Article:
Gulf Coast Soul
"I'm A One Man Woman" (Barbara L. Ozen)
Barbara Lynn, Atlantic, 1971
Hope she's one of yours now, too
This month’s Swamp Side features a cut from Barbara Lynn (Ozen), who grew up on the Gulf Coast in Beaumont, TX, although her people were originally from the Opelousas, LA area. Not only a talented vocalist, Lynn, who is still an active performer, plays guitar left-handed and has written some great songs. Discovered in the early 1960’s by producer Huey Meaux, who got her signed to nationally distributed Jamie Records, Lynn scored a big R&B hit in 1962 with her first single for the label, “You’ll Lose A Good Thing”. Although she put out many other great sides for the label, including her song, “Oh Baby (We Got A Good Thing Goin’)” which the Rolling Stones covered in 1965, none achieved the chart success of the first hit and the label dropped her around 1965. She continued to record on Meaux’s own labels until he got her a deal with Atlantic in 1967. Most of her early sides were recorded in New Orleans, using the fine session players there, and later ones were done in Clinton, MS, Muscle Shoals, AL, and Houston.
When “I’m A One Man Woman” b/w “Nice and Easy” was released on Atlantic, she was close to the end of her run with the label, after having recorded several singles and a album. One of those sides, “Until Then I’ll Suffer”, was a fairly substantial hit in 1971. Our featured track followed it up and also charted fairly well. It was recorded at Meaux’s Sugar Hill Studio (formerly Gold Star) in Houston; but I have no further session information. With its funkified groove from the fine unknown backing band, plus Ms Ozen’s captivating vocal and rhythmic guitar (even though it seems borrowed from Tyrone Davis’ hit, “Can I Change My Mind”), this tune is soulful and danceable. Subsequently, she made one more single for Atlantic and released only a few more records during the 1970’s.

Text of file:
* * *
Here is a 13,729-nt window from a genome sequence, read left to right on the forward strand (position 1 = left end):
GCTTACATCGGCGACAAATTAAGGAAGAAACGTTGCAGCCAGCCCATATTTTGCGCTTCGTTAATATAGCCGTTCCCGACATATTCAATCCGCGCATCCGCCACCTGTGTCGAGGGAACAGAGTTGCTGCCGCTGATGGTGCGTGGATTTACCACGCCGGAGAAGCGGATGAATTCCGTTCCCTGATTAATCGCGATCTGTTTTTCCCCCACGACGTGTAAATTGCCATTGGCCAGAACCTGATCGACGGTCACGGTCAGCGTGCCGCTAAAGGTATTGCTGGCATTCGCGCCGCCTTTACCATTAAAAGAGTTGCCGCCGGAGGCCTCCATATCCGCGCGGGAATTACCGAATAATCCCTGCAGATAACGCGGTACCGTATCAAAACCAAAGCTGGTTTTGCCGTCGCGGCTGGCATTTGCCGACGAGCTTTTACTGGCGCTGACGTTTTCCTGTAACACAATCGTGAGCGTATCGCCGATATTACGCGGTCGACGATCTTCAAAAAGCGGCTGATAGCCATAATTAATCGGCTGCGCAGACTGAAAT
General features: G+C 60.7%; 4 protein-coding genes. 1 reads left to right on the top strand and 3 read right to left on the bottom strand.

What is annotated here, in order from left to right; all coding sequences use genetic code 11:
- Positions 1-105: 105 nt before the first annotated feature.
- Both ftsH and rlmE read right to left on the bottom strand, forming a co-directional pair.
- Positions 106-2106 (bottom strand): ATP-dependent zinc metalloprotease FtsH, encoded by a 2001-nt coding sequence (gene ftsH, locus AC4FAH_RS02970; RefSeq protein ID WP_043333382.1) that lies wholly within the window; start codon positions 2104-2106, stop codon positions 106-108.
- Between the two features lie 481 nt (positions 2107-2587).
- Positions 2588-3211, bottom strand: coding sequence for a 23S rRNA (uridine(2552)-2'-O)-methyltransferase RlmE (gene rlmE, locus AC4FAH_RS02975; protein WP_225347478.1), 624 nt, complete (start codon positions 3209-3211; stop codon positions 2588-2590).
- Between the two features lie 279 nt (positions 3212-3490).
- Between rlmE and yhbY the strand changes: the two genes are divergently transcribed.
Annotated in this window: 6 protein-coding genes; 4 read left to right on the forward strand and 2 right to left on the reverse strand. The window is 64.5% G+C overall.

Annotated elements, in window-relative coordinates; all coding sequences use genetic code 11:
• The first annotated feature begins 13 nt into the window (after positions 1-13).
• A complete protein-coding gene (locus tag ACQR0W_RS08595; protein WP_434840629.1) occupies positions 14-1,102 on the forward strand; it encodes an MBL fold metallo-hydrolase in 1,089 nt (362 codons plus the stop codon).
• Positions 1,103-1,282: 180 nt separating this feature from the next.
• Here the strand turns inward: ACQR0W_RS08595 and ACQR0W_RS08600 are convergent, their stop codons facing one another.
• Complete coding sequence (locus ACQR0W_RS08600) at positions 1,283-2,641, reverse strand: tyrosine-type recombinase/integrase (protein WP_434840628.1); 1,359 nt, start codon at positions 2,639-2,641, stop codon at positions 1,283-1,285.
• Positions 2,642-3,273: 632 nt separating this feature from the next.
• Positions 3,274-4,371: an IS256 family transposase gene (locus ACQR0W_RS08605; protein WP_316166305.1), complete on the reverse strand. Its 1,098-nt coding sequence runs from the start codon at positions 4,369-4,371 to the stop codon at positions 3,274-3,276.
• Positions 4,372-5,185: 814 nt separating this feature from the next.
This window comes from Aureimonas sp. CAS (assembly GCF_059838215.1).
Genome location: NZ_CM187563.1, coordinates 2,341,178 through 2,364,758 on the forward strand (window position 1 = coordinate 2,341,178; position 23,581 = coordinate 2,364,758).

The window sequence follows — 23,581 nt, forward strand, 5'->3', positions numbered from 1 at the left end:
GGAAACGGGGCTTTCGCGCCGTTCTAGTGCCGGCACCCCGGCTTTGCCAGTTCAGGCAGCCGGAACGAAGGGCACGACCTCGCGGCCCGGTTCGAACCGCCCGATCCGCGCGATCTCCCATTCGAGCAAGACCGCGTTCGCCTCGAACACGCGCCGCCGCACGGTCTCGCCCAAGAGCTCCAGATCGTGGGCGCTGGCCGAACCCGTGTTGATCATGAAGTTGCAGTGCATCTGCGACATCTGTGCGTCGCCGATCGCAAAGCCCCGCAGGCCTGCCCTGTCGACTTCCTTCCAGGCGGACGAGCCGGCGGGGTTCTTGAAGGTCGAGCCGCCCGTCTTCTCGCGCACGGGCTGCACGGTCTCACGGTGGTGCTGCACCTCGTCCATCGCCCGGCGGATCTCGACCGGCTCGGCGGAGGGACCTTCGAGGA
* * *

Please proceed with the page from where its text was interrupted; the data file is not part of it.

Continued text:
On a side note, Lynn was certainly not the only act either discovered or given a start by Huey Meaux, the self-styled “Crazy Cajun”, a former barber, DJ and music promoter with an ear for talent and a flair for the free-style record business of the times (and who, I believe, is currently incarcerated for one vice or another). Some of the other artists he worked with early in their careers were Joe Barry, Jimmy Donley, Freddie Fender, Sir Douglas Quintet, Roy Head, Jean Knight, B. J. Thomas and Sonny Landreth. A lot of that work was released on his own labels such as Tribe, Eric, Parrot, Jetstream, and Crazy Cajun.
For those, like me, who collect CDs as well as (or instead of) vinyl, back in the 1990’s Bear Family released a two CD set of Barbara Lynn’s Jamie sides; and Ichiban did a CD retrospective of her Atlantic years. In the UK, Edsel comped her Crazy Cajun output on a 1998 CD; and WestSide in 1999 put out the CD, Bluesoul Belles Vol. 2, featuring Tribe and Jetstream recordings by Lynn and Jean Knight. In addition, she released several decent CDs in the 1990’s of her new tunes and re-makes of her older ones. I’ve always had a thing for Barbara Lynn’s music; andI hope you’ll agree that she should be more than just one man’s soul woman.